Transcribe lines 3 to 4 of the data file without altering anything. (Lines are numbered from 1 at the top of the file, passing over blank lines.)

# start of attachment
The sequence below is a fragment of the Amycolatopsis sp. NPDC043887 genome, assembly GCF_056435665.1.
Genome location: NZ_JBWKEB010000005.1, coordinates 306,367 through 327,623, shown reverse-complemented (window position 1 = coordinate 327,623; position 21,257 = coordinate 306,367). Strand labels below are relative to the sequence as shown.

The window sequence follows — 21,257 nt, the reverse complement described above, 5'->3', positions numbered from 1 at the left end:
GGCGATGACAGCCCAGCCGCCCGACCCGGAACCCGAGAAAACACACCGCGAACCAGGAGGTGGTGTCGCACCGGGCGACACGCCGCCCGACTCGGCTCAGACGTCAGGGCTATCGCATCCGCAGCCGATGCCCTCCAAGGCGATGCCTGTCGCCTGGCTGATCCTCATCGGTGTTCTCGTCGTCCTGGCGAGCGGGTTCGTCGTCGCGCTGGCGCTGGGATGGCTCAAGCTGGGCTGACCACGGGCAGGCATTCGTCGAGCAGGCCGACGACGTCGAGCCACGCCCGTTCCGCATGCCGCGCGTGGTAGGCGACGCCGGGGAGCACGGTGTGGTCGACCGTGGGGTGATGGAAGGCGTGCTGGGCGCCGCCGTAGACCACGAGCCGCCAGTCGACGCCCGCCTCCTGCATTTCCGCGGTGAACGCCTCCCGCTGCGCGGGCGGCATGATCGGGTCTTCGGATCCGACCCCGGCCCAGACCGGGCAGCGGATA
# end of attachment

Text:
The window sequence follows — 21,257 nt, the reverse complement described above, 5'->3', positions numbered from 1 at the left end:
GGCGATGACAGCCCAGCCGCCCGACCCGGAACCCGAGAAAACACACCGCGAACCAGGAGGTGGTGTCGCACCGGGCGACACGCCGCCCGACTCGGCTCAGACGTCAGGGCTATCGCATCCGCAGCCGATGCCCTCCAAGGCGATGCCTGTCGCCTGGCTGATCCTCATCGGTGTTCTCGTCGTCCTGGCGAGCGGGTTCGTCGTCGCGCTGGCGCTGGGATGGCTCAAGCTGGGCTGACCACGGGCAGGCATTCGTCGAGCAGGCCGACGACGTCGAGCCACGCCCGTTCCGCATGCCGCGCGTGGTAGGCGACGCCGGGGAGCACGGTGTGGTCGACCGTGGGGTGATGGAAGGCGTGCTGGGCGCCGCCGTAGACCACGAGCCGCCAGTCGACGCCCGCCTCCTGCATTTCCGCGGTGAACGCCTCCCGCTGCGCGGGCGGCATGATCGGGTCTTCGGATCCGACCCCGGCCCAGACCGGGCAGCGGATA